Thursday, January 27, 2011

Erin Brannigan's "Dancefilm"

Erin Brannigan works in dance and film as a journalist, academic and curator. She was the founding Director of ReelDance International Dance on Screen Festival and has curated dance screen programs and exhibitions for Sydney Festival 2008, Melbourne International Arts Festival 2003 and international dance screen festivals. Brannigan writes on dance for the Australian arts newspaper, RealTime and lectures in the School of English, Media and Performing Arts at the University of New South Wales.

She applied the “Page 99 Test” to her new book, Dancefilm: Choreography and the Moving Image, and reported the following:
Page 99 of Dancefilm is the end of Chapter 3 which I am beginning to think is the heart of the book. I am describing scenes from short films made by Belgian choreographer Wim Vandekeybus. These scenes demonstrate the central role of gesture in understanding how dance functions within the broader milieu of filmmaking. Dance really constitutes an alternative to language in cinema, an alternative way of expressing something or creating meaning. Yet cinema, by and large, is dominated by narrative and other language-based forms of meaning production. In the Vandekeybus scenes - as in musicals and many other types of dancefilm - a choreographic approach to gesture, where gestures are adapted or manipulated in some way, creates a bridge between drama and dance, between narrative cinema and a more experimental approach to physical screen performance. So page 99 demonstrates how dance figures as a force in cinema that draws attention back to the moving body and its non-linear way of operating and producing meaning. Gesture, that step between language and dance, is a mode of screen performance that reappears throughout my book, inhabiting the place between acting and dancing. Gestural performance helped me understand the role of choreography in cinema as an expressive force that 'takes us where language cannot', from Maya Deren to Bob Fosse to Chris Cunningham.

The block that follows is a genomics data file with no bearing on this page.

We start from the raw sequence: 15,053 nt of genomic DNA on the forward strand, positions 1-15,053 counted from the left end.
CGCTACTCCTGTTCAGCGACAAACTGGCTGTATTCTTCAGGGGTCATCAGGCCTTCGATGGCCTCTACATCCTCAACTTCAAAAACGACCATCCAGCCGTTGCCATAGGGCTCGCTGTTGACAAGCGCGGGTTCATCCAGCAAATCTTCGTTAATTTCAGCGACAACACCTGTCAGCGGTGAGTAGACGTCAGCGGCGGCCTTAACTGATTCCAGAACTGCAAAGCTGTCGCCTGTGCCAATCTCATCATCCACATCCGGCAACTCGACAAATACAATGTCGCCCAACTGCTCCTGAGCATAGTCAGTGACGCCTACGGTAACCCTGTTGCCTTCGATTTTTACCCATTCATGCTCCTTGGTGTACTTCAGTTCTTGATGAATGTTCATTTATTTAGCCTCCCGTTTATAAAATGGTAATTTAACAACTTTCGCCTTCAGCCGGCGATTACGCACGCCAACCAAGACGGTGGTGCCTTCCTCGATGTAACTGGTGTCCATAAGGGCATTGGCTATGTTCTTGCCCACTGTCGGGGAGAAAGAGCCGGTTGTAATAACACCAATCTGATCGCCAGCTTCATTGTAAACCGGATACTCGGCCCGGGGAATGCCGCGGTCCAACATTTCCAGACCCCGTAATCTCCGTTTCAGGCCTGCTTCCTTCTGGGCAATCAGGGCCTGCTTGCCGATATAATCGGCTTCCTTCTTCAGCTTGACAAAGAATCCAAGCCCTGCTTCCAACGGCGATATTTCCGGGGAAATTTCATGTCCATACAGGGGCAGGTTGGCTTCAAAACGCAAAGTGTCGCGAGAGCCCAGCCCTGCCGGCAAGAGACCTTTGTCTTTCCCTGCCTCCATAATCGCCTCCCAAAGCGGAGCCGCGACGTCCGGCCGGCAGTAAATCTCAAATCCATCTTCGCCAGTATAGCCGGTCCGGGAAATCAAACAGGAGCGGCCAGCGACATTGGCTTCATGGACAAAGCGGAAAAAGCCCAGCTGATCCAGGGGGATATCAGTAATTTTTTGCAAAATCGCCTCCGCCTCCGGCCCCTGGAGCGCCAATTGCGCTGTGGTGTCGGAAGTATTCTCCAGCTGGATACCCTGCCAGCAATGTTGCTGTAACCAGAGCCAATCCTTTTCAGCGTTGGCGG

Read more about Dancefilm at the Oxford University Press website.

--Marshal Zeringue